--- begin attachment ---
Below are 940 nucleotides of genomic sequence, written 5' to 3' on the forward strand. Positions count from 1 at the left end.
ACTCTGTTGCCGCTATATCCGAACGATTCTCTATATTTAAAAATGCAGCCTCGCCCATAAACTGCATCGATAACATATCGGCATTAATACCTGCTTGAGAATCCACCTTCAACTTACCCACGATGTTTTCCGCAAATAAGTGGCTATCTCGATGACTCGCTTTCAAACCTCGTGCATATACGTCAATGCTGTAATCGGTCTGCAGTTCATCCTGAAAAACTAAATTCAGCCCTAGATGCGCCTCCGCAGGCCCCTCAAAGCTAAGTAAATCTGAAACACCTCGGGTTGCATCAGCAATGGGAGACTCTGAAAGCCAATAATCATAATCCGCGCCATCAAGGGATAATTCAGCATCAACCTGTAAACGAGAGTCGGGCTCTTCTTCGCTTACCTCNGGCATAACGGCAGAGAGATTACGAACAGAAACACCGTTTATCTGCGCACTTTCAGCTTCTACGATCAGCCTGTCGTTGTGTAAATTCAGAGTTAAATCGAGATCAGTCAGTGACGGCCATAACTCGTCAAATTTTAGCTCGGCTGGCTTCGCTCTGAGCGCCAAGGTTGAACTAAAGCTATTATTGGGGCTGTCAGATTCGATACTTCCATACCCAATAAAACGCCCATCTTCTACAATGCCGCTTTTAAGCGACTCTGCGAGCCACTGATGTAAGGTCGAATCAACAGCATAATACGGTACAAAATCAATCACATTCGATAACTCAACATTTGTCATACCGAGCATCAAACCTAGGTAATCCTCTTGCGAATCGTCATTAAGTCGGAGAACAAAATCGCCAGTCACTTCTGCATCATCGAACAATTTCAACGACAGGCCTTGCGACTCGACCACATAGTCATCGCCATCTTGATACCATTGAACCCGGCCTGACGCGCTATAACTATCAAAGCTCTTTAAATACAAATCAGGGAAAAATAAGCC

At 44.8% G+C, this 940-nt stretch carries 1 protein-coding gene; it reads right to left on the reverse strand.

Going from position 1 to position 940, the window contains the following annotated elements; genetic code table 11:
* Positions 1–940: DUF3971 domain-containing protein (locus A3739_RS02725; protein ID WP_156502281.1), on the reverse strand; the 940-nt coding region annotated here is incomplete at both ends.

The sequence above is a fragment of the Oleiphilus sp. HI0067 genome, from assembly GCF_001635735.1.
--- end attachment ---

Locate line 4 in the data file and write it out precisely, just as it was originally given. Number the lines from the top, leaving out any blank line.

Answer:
Going from position 1 to position 940, the window contains the following annotated elements; genetic code table 11: